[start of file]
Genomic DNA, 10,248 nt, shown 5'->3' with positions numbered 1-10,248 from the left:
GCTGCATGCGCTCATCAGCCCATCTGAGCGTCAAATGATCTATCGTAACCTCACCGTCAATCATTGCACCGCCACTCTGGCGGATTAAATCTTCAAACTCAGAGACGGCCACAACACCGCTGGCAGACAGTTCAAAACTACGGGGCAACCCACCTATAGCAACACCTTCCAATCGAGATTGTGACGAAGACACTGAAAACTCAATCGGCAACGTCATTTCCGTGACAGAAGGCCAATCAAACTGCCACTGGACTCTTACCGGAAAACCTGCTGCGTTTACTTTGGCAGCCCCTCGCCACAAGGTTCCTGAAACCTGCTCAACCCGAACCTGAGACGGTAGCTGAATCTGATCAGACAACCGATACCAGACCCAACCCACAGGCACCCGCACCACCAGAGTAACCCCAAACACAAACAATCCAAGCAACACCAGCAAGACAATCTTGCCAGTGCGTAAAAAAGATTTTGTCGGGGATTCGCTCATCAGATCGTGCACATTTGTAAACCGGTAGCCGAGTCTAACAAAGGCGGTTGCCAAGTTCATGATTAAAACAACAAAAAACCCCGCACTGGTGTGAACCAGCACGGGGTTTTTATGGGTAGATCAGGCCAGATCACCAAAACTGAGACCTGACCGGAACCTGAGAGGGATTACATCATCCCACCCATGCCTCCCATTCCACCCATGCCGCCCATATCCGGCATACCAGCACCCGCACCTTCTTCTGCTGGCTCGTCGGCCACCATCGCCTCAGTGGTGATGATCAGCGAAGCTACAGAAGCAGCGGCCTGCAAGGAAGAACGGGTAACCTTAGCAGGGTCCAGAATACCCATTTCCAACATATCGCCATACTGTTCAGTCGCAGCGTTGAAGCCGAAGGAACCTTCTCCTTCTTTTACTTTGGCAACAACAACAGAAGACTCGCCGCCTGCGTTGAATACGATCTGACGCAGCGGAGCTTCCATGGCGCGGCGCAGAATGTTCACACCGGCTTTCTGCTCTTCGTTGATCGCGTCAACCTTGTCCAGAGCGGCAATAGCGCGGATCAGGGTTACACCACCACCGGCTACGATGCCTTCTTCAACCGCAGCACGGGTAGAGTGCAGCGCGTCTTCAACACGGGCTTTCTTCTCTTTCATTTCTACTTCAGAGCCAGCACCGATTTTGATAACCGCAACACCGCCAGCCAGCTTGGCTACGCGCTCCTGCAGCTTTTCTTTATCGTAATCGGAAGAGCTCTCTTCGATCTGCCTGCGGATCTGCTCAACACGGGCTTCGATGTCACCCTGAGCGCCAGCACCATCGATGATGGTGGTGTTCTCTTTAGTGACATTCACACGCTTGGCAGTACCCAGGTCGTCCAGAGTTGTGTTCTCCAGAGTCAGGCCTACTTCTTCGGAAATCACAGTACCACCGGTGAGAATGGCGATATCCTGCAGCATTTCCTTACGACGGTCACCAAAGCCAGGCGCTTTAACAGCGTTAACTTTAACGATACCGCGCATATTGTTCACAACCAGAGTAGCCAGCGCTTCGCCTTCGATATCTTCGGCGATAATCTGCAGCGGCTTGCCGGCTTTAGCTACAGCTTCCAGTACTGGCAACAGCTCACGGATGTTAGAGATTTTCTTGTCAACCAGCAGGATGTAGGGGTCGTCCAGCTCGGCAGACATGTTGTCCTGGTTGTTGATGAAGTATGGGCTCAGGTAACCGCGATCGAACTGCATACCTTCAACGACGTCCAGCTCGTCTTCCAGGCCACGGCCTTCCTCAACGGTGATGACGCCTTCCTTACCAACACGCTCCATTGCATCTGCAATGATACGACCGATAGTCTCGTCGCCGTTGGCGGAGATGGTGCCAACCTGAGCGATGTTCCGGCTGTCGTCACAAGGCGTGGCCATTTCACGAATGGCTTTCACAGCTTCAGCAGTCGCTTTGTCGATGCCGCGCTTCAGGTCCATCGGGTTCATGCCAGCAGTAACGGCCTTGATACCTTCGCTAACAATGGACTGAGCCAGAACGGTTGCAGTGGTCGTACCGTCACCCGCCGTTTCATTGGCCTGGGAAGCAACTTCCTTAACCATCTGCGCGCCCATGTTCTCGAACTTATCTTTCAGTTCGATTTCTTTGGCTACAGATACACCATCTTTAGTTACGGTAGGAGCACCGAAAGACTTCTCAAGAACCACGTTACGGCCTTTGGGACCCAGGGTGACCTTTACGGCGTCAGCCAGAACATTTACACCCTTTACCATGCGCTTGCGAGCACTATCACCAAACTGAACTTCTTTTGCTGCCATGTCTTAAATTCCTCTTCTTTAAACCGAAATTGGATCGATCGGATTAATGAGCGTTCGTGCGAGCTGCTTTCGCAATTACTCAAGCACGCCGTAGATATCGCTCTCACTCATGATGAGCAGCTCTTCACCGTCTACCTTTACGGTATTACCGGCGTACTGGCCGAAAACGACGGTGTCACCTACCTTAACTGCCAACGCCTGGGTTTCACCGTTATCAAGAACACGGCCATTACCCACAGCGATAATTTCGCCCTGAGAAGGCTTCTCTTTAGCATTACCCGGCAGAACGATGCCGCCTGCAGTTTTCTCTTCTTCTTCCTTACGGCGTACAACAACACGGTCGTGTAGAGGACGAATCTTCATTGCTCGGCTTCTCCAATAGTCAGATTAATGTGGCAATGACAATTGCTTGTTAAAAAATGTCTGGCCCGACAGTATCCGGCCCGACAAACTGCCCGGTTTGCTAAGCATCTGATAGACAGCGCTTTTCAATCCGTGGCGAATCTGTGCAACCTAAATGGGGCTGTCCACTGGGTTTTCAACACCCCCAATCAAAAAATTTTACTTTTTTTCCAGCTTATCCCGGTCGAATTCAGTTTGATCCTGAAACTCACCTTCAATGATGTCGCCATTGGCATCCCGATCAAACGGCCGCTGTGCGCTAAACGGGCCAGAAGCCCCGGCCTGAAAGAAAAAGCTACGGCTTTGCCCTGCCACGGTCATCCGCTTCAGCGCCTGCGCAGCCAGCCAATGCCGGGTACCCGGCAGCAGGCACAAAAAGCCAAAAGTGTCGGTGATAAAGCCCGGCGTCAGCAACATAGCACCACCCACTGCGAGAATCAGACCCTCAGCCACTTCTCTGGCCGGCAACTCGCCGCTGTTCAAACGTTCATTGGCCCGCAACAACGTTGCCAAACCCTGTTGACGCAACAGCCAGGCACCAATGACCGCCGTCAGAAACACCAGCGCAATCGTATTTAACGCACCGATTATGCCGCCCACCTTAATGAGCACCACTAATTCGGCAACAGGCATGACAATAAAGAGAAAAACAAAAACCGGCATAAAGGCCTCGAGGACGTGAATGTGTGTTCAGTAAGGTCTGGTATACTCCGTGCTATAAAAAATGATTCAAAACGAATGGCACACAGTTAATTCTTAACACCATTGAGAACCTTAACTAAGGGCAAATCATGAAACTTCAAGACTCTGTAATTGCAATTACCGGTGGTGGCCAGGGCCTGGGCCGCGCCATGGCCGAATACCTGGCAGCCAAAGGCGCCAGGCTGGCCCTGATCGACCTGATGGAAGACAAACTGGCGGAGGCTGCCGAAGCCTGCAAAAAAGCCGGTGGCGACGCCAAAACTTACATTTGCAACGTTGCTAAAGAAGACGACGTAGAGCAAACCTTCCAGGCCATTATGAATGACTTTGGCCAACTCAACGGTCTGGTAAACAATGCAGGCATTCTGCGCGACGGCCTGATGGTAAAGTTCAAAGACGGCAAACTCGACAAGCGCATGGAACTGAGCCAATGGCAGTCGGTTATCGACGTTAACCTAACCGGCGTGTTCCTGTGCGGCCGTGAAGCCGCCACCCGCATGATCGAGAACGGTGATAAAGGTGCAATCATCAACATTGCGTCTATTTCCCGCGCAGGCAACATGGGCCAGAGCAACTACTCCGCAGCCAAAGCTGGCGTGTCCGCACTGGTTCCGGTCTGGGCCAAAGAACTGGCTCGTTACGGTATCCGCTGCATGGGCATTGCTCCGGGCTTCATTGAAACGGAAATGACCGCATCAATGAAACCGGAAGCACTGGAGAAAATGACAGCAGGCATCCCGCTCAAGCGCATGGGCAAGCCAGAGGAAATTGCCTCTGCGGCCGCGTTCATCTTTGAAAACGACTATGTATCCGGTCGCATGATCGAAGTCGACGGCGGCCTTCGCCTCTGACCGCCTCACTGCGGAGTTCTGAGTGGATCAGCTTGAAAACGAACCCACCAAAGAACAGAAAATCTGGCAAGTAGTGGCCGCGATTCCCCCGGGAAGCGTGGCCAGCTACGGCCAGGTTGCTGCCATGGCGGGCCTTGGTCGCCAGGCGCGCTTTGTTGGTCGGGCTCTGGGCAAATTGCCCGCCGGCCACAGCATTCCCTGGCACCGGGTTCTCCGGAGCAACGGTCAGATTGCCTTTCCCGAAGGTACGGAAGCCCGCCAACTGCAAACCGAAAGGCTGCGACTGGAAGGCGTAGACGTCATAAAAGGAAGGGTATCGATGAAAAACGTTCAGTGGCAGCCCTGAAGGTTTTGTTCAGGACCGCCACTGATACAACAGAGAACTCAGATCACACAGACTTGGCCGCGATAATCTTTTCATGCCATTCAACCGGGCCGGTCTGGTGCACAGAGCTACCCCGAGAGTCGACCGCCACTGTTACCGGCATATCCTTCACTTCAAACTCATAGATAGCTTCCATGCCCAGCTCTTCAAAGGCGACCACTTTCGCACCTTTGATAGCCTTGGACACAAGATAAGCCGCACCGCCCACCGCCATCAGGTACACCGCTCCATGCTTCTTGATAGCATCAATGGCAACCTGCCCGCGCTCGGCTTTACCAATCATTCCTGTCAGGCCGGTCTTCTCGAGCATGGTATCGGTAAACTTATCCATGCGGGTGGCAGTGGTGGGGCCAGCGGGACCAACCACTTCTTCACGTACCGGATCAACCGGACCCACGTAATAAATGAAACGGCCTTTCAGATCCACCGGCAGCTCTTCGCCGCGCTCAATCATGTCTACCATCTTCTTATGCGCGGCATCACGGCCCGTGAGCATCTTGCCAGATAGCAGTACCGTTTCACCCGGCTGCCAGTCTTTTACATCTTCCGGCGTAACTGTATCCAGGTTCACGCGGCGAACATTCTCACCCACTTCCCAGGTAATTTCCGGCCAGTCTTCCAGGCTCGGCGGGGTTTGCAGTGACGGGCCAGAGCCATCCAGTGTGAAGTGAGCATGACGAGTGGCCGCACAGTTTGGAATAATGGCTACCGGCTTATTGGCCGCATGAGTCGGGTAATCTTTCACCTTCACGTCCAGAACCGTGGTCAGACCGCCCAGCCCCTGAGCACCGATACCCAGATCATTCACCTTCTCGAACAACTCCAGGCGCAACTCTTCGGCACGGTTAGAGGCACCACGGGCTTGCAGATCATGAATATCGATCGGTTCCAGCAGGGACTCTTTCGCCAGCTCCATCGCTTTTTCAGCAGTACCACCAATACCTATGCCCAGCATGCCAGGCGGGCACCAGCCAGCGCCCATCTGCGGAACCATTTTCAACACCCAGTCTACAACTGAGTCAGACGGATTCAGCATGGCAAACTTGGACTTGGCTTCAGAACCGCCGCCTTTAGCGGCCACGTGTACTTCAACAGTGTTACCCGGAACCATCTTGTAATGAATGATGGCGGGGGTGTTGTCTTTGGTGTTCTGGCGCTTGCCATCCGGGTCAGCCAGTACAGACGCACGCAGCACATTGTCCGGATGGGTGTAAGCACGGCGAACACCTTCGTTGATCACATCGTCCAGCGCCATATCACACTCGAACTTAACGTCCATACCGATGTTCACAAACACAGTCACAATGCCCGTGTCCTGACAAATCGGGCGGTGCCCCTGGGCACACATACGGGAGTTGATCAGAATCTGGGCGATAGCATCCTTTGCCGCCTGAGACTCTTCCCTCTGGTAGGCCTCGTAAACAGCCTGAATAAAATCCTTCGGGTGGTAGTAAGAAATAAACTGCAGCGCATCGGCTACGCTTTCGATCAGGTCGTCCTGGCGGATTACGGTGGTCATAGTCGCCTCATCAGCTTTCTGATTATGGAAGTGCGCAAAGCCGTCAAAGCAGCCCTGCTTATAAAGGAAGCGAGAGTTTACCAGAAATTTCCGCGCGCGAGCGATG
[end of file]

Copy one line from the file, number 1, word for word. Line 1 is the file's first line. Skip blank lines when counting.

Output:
Genomic DNA, 10,248 nt, shown 5'->3' with positions numbered 1-10,248 from the left: